The symbolism of first going under water as a sign of saying good-bye to the style of life one is renouncing and then coming up from under as a sign of starting a new life pattern is clearly expressed, and that evidently is what is important. The washing symbolism shows that this commitment is conceived within the frame of an absolution from the past that sets one free for the new beginning. The rite is thus one of termination, initiation, and commencement. J. I. Packer, Taking God Seriously, 128

Paul wants us to know what has happened to us through our faith-union with Christ: namely, that within our unchanged personal identity, the power that made the world has made us into new creations (2 Cor. 5:17), terminating our old, self-centered, naturally sinful mode of existence and, to borrow again Paul’s elegant horticultural image, grafting and implanting us into our risen Lord—plugging us into him, as we might less elegantly put it—with new desires, new powers, and new joys directly resulting. 138

Loyalty to Christ requires that we seek to make a difference by being different; and as in baptism the Father, the Son, and the Spirit pledge loyalty to us, so we the baptized must see ourselves as having pledged our loyalty to Christ categorically, without any ifs or buts, and as committed here and now to live out that loyalty every day of our lives. 144

In chapter 8, Taking the Lord's Supper Seriously, Packer accuses the Western evangelical church of devaluing the ordinance/sacrament of the communion/Eucharist. He says it should be the "twin" in the worship service with preaching and should be observed every Sunday. It is a symbolic ritual where we remember what Christ's death and resurrection accomplished for us and a covenant ceremony in which we confess sin, express our faith and publically pledge our loyalty to Him. God engages with us as we approach Him at the communion table. The communion table is also a place where we commit to help our needy brothers and sisters in the Body of Christ.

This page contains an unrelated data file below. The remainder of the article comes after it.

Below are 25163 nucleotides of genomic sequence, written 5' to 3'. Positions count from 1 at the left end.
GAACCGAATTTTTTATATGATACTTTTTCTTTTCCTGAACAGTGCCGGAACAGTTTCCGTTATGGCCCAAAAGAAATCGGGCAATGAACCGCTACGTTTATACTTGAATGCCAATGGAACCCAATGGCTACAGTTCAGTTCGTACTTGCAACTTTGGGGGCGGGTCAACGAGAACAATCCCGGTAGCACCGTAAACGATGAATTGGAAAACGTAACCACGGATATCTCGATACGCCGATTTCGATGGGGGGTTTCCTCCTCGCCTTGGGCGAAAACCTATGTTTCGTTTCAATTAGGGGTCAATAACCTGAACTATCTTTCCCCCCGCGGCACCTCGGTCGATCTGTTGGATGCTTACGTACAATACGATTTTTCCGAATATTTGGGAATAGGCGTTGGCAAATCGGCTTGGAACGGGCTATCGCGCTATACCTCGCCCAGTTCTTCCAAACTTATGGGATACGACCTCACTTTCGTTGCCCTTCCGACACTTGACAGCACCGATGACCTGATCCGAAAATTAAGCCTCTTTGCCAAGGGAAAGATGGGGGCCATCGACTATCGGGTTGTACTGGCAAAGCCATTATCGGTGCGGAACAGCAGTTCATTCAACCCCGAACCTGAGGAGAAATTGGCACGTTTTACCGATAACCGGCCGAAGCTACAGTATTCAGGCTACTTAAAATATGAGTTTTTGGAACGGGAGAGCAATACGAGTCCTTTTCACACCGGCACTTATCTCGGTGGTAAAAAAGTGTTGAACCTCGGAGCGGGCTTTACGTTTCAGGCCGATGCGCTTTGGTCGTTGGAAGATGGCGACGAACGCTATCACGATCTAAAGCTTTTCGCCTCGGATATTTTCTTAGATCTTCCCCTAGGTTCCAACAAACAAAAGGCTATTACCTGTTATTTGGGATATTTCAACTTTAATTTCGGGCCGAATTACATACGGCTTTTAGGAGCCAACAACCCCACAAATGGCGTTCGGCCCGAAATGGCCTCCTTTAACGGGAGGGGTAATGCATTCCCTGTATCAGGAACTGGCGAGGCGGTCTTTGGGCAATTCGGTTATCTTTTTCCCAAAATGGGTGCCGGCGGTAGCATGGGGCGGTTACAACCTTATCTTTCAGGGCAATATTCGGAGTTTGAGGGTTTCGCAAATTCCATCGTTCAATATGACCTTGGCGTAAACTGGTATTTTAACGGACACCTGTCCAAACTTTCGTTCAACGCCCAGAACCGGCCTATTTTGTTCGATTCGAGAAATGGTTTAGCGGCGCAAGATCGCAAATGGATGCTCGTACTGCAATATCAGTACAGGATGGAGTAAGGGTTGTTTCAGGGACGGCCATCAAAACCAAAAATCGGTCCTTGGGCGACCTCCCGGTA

The words instituting the sacrament have shown us that remembering our Lord should mean both calling to mind his sacrificial death for us and embracing his covenantal commitment to us. And the act of actually taking the food and drink as from him should express the renewal of our trust in him and our ongoing dependence on him as our Savior, Master, discipler, friend, and our life itself. 154–155

So as we share in the Supper, we should be asking ourselves, and asking the Lord Jesus to show us, what human needs we should devote ourselves to serving once our Eucharistic service is over and we have scattered back into the wider world. 157

It is the presence of the triumphant, sovereign Savior, who is there in terms of his objective omnipresence and here in terms of being always alongside each believer with a sustaining and nurturing purpose. Clarity requires us to say, then, that Christ is present at, rather than in, the Supper. Though not physical, his presence is personal and real in the sense of being a relational fact. Christ is present, not in the elements in any sense, but with his worshippers; and his presence is effected, not by the quasi-magic of ritual correctly performed by a permitted person, but by the power of the Holy Spirit, who indwells believers’ hearts to mediate Christ’s reality to them. 161–162